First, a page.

Native Village
Youth and Education news
November 1, 2010, Volume 2

Students get look at Native American past
Condensed by Native Village

Artist's Depiction: Ancient Cherokee Village

Oklahoma: Dozens of Muskogee students from Irving Elementary and Creek Elementary recently learned Cherokee customs at the Cherokee Heritage Center.

The 17 youngsters were all of Native American ancestry and in the Indian Education program.  Each had a checklist of things to accomplish at the heritage center:

Play stickball.
Learn two Cherokee words.
Listen to a storyteller.
Play Cherokee marbles.
Weave a basket.
Shoot a blowgun.
Grind corn.
Pinch a pot. (pottery)
Participate in weaving.
Watch a bow demonstration.

Student liaison Teresa Little helped watch the kids. She said students had looked forward to the event all week.

“They were very excited,” she said. “... We hope they’ll learn more about traditional Indian culture. They’re eager to learn more about the customs of the native way.”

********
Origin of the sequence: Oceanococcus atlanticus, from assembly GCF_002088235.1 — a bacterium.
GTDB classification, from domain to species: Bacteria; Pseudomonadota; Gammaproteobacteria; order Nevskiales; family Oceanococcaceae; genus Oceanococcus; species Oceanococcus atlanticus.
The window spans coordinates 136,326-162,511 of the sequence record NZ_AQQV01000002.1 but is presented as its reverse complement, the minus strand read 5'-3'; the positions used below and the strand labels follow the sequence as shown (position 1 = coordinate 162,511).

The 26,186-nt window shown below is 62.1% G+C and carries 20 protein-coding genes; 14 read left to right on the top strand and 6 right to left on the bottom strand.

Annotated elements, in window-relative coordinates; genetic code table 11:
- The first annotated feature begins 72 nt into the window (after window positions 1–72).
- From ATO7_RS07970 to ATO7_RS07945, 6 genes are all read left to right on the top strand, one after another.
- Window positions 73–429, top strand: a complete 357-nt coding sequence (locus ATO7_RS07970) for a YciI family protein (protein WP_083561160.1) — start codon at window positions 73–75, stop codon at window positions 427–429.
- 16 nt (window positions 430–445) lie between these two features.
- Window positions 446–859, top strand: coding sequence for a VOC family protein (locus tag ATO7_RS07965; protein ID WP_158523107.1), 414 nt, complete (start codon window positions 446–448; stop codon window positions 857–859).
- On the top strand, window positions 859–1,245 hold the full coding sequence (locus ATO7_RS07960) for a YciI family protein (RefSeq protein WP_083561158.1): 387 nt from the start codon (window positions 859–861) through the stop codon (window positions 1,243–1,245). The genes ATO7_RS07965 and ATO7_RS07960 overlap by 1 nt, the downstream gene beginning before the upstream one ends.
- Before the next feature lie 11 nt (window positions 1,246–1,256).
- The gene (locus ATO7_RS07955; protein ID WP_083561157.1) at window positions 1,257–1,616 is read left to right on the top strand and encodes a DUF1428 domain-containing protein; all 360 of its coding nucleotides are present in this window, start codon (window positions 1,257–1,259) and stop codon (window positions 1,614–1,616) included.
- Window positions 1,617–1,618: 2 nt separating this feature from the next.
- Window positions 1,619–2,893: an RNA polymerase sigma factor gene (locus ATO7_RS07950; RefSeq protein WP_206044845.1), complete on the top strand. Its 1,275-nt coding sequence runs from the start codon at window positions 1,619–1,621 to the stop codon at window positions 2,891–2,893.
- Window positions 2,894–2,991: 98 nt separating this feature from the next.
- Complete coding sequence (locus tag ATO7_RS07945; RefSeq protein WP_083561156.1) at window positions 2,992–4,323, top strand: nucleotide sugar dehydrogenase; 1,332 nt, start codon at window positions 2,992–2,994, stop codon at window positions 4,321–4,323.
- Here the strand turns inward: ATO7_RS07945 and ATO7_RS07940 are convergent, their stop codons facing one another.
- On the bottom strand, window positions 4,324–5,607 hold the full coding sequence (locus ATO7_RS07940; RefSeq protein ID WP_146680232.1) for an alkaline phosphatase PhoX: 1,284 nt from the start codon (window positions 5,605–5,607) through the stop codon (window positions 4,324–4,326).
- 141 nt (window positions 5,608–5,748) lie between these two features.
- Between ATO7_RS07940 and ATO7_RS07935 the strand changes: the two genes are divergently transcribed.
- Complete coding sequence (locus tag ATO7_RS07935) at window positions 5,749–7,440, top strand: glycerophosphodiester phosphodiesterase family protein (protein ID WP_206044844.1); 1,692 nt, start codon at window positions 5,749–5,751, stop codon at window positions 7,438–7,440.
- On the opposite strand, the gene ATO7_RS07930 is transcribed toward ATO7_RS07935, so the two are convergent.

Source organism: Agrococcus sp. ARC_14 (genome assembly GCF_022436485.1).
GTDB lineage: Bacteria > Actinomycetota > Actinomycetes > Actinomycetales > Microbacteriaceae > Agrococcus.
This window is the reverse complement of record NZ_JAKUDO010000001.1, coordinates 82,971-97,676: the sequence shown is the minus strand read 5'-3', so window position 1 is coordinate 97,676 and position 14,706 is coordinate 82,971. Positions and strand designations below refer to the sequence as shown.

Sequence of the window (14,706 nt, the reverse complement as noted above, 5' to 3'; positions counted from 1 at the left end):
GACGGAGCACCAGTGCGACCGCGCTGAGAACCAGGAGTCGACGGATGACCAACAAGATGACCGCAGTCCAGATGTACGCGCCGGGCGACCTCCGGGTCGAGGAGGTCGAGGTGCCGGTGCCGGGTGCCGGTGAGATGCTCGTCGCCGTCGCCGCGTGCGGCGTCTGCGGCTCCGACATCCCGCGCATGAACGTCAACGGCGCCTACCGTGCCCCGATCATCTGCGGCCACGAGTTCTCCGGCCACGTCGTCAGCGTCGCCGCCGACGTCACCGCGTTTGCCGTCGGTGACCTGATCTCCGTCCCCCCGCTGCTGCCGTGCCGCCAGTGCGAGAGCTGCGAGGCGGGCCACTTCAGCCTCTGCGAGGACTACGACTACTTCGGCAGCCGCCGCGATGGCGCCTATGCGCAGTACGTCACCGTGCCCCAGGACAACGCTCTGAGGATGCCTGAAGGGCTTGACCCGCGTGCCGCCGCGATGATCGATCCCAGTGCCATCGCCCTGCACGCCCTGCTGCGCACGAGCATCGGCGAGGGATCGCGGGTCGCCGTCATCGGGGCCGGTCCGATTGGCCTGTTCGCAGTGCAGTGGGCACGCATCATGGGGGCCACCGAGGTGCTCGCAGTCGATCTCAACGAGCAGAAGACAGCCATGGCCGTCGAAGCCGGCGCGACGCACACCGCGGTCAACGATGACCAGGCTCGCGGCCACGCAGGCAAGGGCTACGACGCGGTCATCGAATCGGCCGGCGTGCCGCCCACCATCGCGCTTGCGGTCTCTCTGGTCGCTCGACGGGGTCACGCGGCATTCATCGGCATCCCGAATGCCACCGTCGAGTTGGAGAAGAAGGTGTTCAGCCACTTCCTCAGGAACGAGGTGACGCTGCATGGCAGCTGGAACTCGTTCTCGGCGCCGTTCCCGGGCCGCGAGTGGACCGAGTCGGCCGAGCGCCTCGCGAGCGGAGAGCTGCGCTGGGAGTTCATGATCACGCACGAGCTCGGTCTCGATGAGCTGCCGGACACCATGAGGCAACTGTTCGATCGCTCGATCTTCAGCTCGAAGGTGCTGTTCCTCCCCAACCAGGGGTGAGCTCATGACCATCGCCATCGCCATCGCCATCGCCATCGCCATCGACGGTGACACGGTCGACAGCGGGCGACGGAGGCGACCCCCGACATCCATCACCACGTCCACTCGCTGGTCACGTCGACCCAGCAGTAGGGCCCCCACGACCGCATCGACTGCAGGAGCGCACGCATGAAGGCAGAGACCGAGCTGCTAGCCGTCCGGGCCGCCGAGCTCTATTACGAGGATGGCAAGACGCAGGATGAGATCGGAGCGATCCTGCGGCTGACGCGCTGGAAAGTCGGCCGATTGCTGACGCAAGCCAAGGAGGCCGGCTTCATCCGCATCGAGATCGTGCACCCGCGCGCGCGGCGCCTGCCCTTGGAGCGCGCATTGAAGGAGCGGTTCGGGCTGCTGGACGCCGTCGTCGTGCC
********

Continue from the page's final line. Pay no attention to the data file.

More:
Little said each student would be awarded an arrowhead when they finished the items on their checklist.

Student Comments:

Cera is of of Kiowa descent and enjoyed the storytelling session about a possum.

“She was showing off her tail,” Cera said. “She thought her tail was better than anyone else’s. The moral lesson was about not thinking you’re better than everybody else, and that you should treat everybody the same.”

Greg is proud of his Native heritage and was looking forward to one event in particular.

“I think my dad comes from Cherokee and my mom comes from Creek,” he said. “I want to shoot the blowgun and learn about the Cherokee Indian center here.”T

Trevor said the field trip was going better than he expected, and he was very impressed with the heritage center’s Ancient Village.

“My mom is part Cherokee, and my dad is part everything,” he said. “I don’t know if he’s Indian or not. I thought this would be like a museum, but now it’s funner. We actually get to do things like the Native Americans did.


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